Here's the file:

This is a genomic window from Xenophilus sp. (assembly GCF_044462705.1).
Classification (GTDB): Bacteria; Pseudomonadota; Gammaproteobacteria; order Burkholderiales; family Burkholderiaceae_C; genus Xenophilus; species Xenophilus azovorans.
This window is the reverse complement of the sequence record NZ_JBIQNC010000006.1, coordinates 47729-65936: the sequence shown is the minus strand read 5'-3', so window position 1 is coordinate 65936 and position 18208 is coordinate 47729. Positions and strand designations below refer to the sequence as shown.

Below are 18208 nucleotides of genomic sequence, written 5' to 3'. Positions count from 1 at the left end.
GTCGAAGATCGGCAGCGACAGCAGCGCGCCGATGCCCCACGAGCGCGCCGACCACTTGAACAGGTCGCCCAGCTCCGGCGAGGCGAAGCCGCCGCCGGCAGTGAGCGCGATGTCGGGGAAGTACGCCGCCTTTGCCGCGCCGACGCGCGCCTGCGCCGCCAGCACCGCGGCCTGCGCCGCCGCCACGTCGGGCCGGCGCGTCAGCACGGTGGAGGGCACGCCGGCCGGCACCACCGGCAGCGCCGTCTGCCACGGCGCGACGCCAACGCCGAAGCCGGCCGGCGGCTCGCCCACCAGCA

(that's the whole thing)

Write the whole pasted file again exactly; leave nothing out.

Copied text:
This is a genomic window from Xenophilus sp. (assembly GCF_044462705.1).
Classification (GTDB): Bacteria; Pseudomonadota; Gammaproteobacteria; order Burkholderiales; family Burkholderiaceae_C; genus Xenophilus; species Xenophilus azovorans.
This window is the reverse complement of the sequence record NZ_JBIQNC010000006.1, coordinates 47729-65936: the sequence shown is the minus strand read 5'-3', so window position 1 is coordinate 65936 and position 18208 is coordinate 47729. Positions and strand designations below refer to the sequence as shown.

Below are 18208 nucleotides of genomic sequence, written 5' to 3'. Positions count from 1 at the left end.
GTCGAAGATCGGCAGCGACAGCAGCGCGCCGATGCCCCACGAGCGCGCCGACCACTTGAACAGGTCGCCCAGCTCCGGCGAGGCGAAGCCGCCGCCGGCAGTGAGCGCGATGTCGGGGAAGTACGCCGCCTTTGCCGCGCCGACGCGCGCCTGCGCCGCCAGCACCGCGGCCTGCGCCGCCGCCACGTCGGGCCGGCGCGTCAGCACGGTGGAGGGCACGCCGGCCGGCACCACCGGCAGCGCCGTCTGCCACGGCGCGACGCCAACGCCGAAGCCGGCCGGCGGCTCGCCCACCAGCA